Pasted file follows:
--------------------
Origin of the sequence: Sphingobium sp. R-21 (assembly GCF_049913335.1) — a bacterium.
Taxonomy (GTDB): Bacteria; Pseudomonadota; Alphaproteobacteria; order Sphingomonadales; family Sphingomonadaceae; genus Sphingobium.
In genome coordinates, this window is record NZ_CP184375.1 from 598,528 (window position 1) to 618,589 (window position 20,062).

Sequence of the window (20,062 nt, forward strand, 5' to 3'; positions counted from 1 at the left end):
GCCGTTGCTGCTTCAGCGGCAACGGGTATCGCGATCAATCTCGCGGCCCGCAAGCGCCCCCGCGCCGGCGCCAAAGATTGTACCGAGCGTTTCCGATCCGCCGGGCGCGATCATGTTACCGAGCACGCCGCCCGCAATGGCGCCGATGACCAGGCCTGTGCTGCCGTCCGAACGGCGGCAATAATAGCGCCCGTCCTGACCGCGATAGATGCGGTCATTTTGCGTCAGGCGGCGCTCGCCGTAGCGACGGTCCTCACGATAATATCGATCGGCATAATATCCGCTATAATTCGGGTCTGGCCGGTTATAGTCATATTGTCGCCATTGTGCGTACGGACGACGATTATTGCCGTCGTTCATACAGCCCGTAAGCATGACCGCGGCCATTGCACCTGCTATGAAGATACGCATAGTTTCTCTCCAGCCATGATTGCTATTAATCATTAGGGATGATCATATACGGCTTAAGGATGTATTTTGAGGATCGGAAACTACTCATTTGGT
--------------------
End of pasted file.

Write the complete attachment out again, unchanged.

Origin of the sequence: Sphingobium sp. R-21 (assembly GCF_049913335.1) — a bacterium.
Taxonomy (GTDB): Bacteria; Pseudomonadota; Alphaproteobacteria; order Sphingomonadales; family Sphingomonadaceae; genus Sphingobium.
In genome coordinates, this window is record NZ_CP184375.1 from 598,528 (window position 1) to 618,589 (window position 20,062).

Sequence of the window (20,062 nt, forward strand, 5' to 3'; positions counted from 1 at the left end):
GCCGTTGCTGCTTCAGCGGCAACGGGTATCGCGATCAATCTCGCGGCCCGCAAGCGCCCCCGCGCCGGCGCCAAAGATTGTACCGAGCGTTTCCGATCCGCCGGGCGCGATCATGTTACCGAGCACGCCGCCCGCAATGGCGCCGATGACCAGGCCTGTGCTGCCGTCCGAACGGCGGCAATAATAGCGCCCGTCCTGACCGCGATAGATGCGGTCATTTTGCGTCAGGCGGCGCTCGCCGTAGCGACGGTCCTCACGATAATATCGATCGGCATAATATCCGCTATAATTCGGGTCTGGCCGGTTATAGTCATATTGTCGCCATTGTGCGTACGGACGACGATTATTGCCGTCGTTCATACAGCCCGTAAGCATGACCGCGGCCATTGCACCTGCTATGAAGATACGCATAGTTTCTCTCCAGCCATGATTGCTATTAATCATTAGGGATGATCATATACGGCTTAAGGATGTATTTTGAGGATCGGAAACTACTCATTTGGT